Free trade drives Libertarians
The Libertarian Party has claimed in past years to endorse open borders, which is not a popular concept today. Is this still in the party's platform?
The Libertarian Party supports free trade, work visas that are "easy to get" and controlled entry to the U.S., Carla Howell, the party's executive director, recently told Atlanta Journal-Constitution. The party's position on several issues can be found at www.lp.org/platform.
Section 3.4, which is on free trade and migration, states: "We support the removal of governmental impediments to free trade. Political freedom and escape from tyranny demand that individuals not be unreasonably constrained by government in the crossing of political boundaries. Economic freedom demands the unrestricted movement of human as well as financial capital across national borders. However, we support control over the entry into our country of foreign nationals who pose a credible threat to security, health or property."
Some excluded from health law
Must one be a citizen or legal resident to receive benefits under the Affordable Care Act?
Generally, yes. The law established a "high-risk" pool that is in effect until 2014 to provide health coverage for people who have high-cost pre-existing conditions. Only citizens and individuals who are "lawfully present" in the U.S. are eligible for this pool.
In 2014 and beyond, the law calls for a tax credit to help low-income individuals pay for health insurance. Only insurance covering citizens and lawfully present individuals is eligible for the tax credit.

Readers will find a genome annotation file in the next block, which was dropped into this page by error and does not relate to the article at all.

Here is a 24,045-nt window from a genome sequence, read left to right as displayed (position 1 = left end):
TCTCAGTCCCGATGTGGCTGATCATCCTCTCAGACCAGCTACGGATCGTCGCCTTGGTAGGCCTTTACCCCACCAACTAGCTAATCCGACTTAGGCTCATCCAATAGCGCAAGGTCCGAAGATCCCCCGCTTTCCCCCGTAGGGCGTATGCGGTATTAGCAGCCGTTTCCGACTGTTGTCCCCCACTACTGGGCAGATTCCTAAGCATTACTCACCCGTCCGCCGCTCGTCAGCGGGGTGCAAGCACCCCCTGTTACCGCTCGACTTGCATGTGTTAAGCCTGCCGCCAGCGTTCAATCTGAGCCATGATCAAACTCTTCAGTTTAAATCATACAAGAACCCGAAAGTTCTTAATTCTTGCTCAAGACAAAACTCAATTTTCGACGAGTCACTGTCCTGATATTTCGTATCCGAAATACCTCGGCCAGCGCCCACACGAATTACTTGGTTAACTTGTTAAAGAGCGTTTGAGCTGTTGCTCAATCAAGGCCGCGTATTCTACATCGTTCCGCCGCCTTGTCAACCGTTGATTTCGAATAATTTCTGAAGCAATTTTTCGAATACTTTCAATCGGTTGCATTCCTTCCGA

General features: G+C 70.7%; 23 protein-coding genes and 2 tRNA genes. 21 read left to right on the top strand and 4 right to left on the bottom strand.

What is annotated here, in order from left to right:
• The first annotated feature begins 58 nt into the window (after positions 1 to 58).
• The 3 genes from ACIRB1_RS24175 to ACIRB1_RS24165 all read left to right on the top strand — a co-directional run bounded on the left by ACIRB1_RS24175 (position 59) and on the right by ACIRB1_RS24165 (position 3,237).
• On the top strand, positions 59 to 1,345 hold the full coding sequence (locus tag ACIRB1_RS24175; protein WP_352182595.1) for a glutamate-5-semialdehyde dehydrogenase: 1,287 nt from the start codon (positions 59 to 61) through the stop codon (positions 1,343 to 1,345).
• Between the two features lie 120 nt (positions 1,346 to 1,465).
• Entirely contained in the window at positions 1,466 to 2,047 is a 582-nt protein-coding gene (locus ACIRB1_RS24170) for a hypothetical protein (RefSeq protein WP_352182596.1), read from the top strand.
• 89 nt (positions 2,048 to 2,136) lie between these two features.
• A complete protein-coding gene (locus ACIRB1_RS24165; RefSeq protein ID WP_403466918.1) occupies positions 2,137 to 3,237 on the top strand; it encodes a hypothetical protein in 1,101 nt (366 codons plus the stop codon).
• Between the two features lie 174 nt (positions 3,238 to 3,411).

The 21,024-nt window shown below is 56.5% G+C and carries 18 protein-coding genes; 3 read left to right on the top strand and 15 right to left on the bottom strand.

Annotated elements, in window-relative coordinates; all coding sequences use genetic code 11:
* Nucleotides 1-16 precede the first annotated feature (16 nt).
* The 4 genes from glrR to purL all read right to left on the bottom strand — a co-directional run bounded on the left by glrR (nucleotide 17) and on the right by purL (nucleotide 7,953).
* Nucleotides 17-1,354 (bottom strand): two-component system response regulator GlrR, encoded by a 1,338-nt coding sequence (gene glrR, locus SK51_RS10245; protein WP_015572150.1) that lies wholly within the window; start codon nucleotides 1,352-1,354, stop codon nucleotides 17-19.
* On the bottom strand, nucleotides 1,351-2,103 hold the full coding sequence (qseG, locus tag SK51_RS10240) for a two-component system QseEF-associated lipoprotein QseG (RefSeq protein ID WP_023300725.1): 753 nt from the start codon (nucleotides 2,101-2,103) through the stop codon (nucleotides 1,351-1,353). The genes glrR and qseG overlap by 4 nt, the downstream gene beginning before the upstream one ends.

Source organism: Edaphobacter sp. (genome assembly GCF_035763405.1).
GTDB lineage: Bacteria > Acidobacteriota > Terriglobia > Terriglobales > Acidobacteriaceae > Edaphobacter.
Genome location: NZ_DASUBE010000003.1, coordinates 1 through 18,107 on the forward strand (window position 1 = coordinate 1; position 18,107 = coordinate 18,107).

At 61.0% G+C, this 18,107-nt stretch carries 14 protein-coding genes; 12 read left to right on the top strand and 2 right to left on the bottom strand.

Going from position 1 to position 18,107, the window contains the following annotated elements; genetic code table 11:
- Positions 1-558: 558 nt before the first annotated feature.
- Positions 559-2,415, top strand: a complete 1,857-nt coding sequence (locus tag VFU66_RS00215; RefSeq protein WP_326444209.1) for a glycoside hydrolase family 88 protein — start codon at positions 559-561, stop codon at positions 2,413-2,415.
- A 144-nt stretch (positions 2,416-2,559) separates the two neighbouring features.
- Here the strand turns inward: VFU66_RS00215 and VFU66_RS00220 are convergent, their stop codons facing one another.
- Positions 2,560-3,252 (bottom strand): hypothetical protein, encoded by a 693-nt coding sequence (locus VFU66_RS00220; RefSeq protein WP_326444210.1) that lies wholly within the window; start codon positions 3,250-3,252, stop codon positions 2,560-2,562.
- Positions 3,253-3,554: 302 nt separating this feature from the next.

Lawyer's 'birther' fine is paid
I remember several years ago that attorney Orly Taitz was fined $20,000 involving a case where she claimed President Barack Obama was not born in the United States. Did she ever pay the fine?
Taitz, a lawyer who lives in California, said she has paid the fine. The Columbus (Ga.) Ledger-Enquirer reported in January 2011 that she had raised $13,000 to help pay the fine, leveled in 2009 by federal Judge Clay Land of the Middle District of Georgia.
Car-riding pets often not safe
I often see pets riding in cars unrestrained. At the least, they are vulnerable if there is a collision. At the worst, they could cause a collision by distracting the driver.
Fifty-six percent of dog owners said they had driven with their dog in the car at least once a month and 29 percent admitted to being distracted by their dog while driving, according to a 2011 survey by AAA and Kurgo, which makes pet travel products. Only 16 percent said they had used a pet restraint in the car.